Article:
One Last Fight: Battle of the Piney Woods concludes with Sam Houston, SFA poised to end rivalry

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As Sam Houston head coach KC Keeler walked off the NRG Stadium field in 2014 after winning his first Battle of the Piney Woods, the veteran coach looked over at athletic director Bobby Williams and said, “You did not explain this game properly.” 

Regional rivalries are a unique aspect of the college football landscape, and as money and conference realignment continue to alter our reality, the next casualty is the yearly battle between Sam Houston and SFA in the Battle of the Piney Woods. The game dates to 1923 when Sam won the first battle, 19-6. The two East Texas rivals have played 95 times since. That’s makes it tied for the sixth-most played intra-state football rivalry in the state of Texas after Saturday. 

Most played rivalries in Texas 
118 – Texas/Texas A&M 
117 – TCU/Baylor
111 – Texas/Baylor 
108 – Texas A&M/Baylor 
101 – TCU/SMU 
96 – SFA/Sam Houston 
96- Rice/Texas 

On Saturday, the 96th rendition is sure to be the last, at least for a while. Sam Houston is moving up to the FBS ranks and continuing this contest does nothing for either program. Even if the fan bases don’t necessarily agree. 

“This is the last one as long as I’m the head coach here unless they want to write a check for half-a-million dollars,” SFA head coach Colby Carthel told Dave Campbell’s Texas Football in a phone interview on Tuesday. “We’re going Saturday to play an FBS opponent on a neutral site for no money. That makes absolutely zero sense. If we’re going to play an FBS opponent, we need to be getting paid half-a-million dollars so we can help the rest of our athletic programs here at SFA.” 

Sam Houston shares a similar opinion. There isn’t any value in keeping up a yearly rivalry game against an FCS opponent. If you win, no one bats an eye. If you lose, that’s recruiting momentum gifted to a program that’s only 90 miles away from Huntsville. But even if both head coaches know that this was an inevitable outcome of the growth at Sam Houston over the last 20 years, it doesn’t mean that the game won’t be missed by everyone involved.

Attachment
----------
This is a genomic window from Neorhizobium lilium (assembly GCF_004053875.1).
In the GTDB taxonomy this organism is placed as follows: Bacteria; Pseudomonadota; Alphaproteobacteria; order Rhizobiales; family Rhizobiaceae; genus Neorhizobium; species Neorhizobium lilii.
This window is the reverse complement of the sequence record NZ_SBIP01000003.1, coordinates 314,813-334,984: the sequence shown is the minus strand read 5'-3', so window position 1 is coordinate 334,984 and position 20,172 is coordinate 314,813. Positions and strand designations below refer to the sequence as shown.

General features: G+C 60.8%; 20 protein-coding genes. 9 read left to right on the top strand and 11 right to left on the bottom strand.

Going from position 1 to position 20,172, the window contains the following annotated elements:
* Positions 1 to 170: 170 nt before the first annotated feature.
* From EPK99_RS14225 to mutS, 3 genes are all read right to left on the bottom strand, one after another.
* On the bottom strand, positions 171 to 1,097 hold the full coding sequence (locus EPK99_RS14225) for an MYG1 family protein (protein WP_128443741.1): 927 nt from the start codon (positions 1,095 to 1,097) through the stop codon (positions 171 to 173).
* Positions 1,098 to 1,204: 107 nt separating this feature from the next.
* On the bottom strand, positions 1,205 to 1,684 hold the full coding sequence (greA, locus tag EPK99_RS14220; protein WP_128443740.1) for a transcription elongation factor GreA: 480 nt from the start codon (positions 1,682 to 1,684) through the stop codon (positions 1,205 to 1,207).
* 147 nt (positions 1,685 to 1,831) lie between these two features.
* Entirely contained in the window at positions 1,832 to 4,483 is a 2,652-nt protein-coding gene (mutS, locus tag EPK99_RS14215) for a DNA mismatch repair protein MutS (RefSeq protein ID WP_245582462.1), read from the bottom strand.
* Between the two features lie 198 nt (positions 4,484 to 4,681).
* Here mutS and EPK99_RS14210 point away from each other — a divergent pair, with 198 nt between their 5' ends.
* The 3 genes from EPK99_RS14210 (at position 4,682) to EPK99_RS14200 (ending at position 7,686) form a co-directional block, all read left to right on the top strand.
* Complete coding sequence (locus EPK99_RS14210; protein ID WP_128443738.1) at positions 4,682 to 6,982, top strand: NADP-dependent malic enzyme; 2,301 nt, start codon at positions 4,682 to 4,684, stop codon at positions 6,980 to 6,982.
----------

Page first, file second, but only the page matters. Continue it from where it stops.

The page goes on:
“It is a loss for the state of Texas,” Keeler said. “It is a game that everyone talks about, even if you’re not affiliated with either school. We knew as we were making the move up to FBS that there would be growing pains, and this is a growing pain.” 

The simple fact is that Sam Houston outgrew SFA as a peer during the first two decades of the 21st Century, and the numbers back up that claim. Sam Houston reported 18,251 students in the fall of 2021. SFA recorded 10,987 in the fall of 2020. The Bearkats’ athletic budget is a few million more than the Lumberjacks’. And the football rivalry became increasingly one sided. Sam Houston leads the overall series 59-34-2. Most of that discrepancy took place in the first few decades of the rivalry and over the last 20 years. 

From 1923 to 1959, Sam Houston led the series 22-10-1. Then, from 1960 to 1999, SFA was 21-19-1. But since the turn of the century, Sam is 17-3 in the Battle of the Piney Woods. The Bearkats enter the 2022 game on a 10-game winning streak in the rivalry, which is the longest in its history. 

“This hasn’t been a fair fight in a long time,” Carthel said. “These two schools have grown apart over the last 20 years, in my opinion. They’ve got so many more students, so much more money, and a bigger budget, and that’s why they’re moving up like Texas State did awhile back.”